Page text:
Several of the artists in Retro-Tech look to traditional handcraft and folk art from diverse cultures, then add new technologies to the mix to comment on contemporary life. For example, the collaborative team of Jennifer Allora and Guillermo Calzadilla (based in Puerto Rico) use the tulum, an ancient musical instrument found in the Kackar Mountains of Turkey, in their film There is More Than One Way to Skin a Sheep (2007). In it, a tulum player re-purposes his instrument to inflate a flat bicycle tire on a busy Istanbul street. In Vagamundo: A Migrant’s Tale (2002), Ricardo Miranda Zúñiga explores the plight of undocumented workers in New York through a 1980s-style video game housed inside an ice cream cart, hand built in the style of paleteros (Latino ice-cream vendors). French artist Katya Bonnenfant houses new technology in outdated cases, as if the old were inhabited by the new. For example, her “Vintage Packaging for Animation” (2009) is a series of small animations enshrined in vintage calculators and clocks.
Tim Hawkinson also reuses found materials in Aerial Mobile (1998), in which he meticulously intertwines television antennae with string and rope to construct a towering work resembling a ship-in-a bottle. Hawkinson explores vestiges of defunct technology: 19th-century ocean exploration vessels and 20th-century communication devices.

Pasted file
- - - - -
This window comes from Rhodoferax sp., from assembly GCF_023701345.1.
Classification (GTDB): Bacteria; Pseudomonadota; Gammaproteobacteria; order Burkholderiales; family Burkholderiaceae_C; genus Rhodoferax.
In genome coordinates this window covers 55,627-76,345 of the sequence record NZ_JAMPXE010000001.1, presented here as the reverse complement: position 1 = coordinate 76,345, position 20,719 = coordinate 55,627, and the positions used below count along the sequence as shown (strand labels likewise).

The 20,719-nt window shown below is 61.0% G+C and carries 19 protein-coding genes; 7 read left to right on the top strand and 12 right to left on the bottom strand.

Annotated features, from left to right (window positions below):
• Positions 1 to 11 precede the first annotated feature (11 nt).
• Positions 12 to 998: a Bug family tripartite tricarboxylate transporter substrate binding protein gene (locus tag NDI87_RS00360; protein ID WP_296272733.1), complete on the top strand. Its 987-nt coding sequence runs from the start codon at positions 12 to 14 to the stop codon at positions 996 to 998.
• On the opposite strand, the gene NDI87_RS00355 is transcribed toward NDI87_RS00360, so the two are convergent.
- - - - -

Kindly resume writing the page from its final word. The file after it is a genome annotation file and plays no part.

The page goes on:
The duo of Scott Kildall and Victoria Scott (based in San Francisco) are represented by more than 20 small sculptures from their series “No Matter“ (2008), for which they built paper versions of mythical and imaginary objects created in the online virtual community Second Life. In addition, Kildall and Scott will construct a large Trojan Horse, based on one of the diminutive “imaginary” works from No Matter. Gift Horse will be constructed during a series of public workshops in the San Jose Convention Center’s South Hall, site of the 2010 01 SJ Biennial’s exhibition Out of the Garage Into the World. Participants are invited to make small paper sculptures that will fill the body of the horse, which will later be “smuggled” ceremoniously from the South Hall into the Museum to become a populist part of Retro-Tech.
In her series of collages “On the Moon” (2009), Aleksandra Mir juxtaposes religious icons like saints and angels with images of space travel. Camille Scherrer creates a magical world in Le Monde des Montagnes (2008). As the viewer turns the pages of an ordinary book, playful projected animations appear.
SJMA has commissioned Rebar to create a new public project for Retro-Tech. Rebar is an interdisciplinary design studio based in San Francisco, whose principle members are Blaine Merker, John Bela, and Matthew Passmore. For Farmcycle (2010), Rebar uses a common mechanical technology for storing kinetic energy, the flywheel, and basic bicycle parts to create this prototype of a pedal-powered alternative to the fossil-fuel driven tractor.